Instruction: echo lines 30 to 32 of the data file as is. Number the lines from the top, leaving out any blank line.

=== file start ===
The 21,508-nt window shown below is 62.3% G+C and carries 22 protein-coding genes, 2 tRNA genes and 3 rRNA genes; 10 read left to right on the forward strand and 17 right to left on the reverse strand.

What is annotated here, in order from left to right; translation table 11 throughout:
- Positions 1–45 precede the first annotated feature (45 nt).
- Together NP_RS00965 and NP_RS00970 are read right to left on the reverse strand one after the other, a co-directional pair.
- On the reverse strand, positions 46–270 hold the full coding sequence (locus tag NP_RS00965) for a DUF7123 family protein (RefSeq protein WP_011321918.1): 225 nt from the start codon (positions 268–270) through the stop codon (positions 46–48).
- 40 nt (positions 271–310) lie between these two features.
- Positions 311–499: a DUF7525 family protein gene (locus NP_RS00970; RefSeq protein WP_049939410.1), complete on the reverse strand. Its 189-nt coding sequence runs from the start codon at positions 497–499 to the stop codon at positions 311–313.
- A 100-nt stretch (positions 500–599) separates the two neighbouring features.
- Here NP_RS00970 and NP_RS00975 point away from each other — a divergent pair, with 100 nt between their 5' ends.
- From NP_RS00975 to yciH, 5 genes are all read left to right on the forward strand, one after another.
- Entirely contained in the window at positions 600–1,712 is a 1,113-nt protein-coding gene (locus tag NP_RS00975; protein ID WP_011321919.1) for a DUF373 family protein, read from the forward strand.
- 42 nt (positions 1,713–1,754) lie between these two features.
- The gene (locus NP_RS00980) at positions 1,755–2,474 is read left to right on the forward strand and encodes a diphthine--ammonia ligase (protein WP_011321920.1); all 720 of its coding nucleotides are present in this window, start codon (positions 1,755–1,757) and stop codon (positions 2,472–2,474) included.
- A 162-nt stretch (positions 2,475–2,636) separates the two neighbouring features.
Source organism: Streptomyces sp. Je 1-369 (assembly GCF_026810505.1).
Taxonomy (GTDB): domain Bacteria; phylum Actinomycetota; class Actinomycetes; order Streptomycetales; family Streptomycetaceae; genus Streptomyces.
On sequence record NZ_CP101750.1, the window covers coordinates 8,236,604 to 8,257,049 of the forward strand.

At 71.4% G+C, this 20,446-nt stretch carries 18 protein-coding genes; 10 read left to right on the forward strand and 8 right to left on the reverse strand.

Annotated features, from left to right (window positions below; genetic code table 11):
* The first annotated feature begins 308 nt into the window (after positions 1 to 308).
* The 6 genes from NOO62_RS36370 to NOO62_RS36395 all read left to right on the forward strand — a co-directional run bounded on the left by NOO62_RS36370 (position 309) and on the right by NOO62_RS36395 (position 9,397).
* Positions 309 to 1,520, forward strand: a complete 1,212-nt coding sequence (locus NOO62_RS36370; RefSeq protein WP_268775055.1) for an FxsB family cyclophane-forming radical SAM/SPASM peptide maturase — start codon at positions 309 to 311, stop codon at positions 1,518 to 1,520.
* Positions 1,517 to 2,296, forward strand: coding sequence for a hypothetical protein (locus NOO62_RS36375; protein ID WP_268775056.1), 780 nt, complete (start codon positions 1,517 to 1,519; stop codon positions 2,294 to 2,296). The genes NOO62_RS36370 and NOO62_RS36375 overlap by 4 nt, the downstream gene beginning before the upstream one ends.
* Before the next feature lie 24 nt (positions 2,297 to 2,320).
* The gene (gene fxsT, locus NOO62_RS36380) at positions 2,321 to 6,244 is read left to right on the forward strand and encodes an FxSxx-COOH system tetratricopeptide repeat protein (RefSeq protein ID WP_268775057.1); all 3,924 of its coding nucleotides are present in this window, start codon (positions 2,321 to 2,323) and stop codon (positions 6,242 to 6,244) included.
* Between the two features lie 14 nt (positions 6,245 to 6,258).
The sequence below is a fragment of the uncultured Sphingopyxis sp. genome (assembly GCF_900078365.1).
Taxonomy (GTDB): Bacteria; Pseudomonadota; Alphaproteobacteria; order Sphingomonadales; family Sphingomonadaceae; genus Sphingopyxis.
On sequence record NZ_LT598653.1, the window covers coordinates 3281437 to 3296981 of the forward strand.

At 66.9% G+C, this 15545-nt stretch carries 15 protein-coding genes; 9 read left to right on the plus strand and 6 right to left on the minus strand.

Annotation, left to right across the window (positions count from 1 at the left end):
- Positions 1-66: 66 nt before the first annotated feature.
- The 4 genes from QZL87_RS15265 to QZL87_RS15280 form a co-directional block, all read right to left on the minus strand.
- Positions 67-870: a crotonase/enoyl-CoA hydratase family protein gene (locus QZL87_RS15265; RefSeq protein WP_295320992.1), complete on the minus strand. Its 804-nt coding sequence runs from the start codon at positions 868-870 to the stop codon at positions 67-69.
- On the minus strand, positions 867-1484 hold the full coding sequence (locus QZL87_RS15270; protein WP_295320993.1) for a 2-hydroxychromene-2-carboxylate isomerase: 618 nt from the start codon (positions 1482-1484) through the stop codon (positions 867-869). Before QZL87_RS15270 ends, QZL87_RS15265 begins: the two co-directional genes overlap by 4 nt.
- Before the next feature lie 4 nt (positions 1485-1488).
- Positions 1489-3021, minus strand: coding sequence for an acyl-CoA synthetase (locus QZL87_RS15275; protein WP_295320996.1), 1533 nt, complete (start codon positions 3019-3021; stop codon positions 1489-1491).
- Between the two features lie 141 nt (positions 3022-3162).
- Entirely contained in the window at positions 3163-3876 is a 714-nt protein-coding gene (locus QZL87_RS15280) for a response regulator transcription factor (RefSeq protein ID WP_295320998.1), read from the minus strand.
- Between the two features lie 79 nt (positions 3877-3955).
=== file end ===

At 66.9% G+C, this 15545-nt stretch carries 15 protein-coding genes; 9 read left to right on the plus strand and 6 right to left on the minus strand.

Annotation, left to right across the window (positions count from 1 at the left end):
- Positions 1-66: 66 nt before the first annotated feature.